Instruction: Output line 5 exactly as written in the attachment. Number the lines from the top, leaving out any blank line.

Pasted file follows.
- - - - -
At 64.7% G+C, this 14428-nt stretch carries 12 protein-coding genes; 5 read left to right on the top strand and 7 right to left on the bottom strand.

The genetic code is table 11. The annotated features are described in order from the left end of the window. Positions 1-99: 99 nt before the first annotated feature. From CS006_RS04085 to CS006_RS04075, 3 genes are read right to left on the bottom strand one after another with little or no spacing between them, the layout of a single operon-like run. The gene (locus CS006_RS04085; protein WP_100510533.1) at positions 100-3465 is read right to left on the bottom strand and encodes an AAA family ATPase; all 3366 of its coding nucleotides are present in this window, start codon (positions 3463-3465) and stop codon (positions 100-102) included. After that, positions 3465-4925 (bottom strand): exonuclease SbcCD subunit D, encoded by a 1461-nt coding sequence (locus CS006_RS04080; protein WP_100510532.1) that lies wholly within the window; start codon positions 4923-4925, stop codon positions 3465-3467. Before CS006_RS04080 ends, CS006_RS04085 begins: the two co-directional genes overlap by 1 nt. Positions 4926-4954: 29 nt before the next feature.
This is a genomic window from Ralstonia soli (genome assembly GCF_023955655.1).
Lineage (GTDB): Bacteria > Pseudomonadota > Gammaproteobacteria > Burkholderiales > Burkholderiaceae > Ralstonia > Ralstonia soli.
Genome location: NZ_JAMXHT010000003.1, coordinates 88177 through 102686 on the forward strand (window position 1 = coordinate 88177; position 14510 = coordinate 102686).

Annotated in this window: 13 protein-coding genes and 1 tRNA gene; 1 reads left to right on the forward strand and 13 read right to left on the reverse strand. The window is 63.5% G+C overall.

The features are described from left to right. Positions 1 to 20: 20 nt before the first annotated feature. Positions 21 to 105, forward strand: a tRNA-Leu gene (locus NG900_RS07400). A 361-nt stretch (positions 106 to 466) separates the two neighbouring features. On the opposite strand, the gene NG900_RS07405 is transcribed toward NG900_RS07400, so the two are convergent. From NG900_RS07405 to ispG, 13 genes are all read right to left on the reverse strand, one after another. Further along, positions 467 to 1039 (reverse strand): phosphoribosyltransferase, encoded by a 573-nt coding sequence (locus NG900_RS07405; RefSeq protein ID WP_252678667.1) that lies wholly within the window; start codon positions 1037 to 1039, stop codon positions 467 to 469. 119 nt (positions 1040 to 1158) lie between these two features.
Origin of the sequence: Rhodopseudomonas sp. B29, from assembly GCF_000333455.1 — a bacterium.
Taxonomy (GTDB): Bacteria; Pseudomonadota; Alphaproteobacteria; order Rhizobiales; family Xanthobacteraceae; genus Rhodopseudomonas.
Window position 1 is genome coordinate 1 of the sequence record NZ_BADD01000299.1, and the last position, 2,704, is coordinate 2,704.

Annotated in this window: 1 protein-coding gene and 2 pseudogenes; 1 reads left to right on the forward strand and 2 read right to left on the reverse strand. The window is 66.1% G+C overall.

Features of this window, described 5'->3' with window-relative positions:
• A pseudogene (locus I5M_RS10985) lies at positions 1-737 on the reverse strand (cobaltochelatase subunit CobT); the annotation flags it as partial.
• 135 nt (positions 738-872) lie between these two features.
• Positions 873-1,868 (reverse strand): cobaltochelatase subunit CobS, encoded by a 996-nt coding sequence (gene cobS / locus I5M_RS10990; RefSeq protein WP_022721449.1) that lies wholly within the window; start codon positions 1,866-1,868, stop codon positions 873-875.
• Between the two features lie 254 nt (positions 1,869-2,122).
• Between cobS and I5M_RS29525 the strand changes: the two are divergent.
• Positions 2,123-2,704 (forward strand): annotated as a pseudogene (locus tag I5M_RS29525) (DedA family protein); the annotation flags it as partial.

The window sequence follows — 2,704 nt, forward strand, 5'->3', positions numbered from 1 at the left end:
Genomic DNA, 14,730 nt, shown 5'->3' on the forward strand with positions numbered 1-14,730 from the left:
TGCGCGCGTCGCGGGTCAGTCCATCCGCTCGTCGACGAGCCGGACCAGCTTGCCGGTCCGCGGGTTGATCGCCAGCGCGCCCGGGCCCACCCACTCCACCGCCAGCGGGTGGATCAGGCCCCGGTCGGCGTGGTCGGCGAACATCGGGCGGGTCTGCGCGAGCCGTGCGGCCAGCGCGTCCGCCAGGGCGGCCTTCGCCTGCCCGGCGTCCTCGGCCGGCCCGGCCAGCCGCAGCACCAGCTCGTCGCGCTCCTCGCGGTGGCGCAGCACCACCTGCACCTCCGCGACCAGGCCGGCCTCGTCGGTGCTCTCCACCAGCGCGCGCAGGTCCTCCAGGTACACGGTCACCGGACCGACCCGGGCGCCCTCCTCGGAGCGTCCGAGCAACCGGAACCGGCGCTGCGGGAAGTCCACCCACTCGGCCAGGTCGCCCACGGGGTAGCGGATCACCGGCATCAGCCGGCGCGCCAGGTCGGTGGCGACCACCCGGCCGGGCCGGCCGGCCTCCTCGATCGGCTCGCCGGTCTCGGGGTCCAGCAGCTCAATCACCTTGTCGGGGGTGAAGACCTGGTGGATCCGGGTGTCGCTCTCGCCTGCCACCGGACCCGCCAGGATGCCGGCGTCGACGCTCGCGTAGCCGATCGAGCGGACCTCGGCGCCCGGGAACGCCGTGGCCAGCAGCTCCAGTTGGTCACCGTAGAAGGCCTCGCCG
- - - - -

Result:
Genome location: NZ_JAMXHT010000003.1, coordinates 88177 through 102686 on the forward strand (window position 1 = coordinate 88177; position 14510 = coordinate 102686).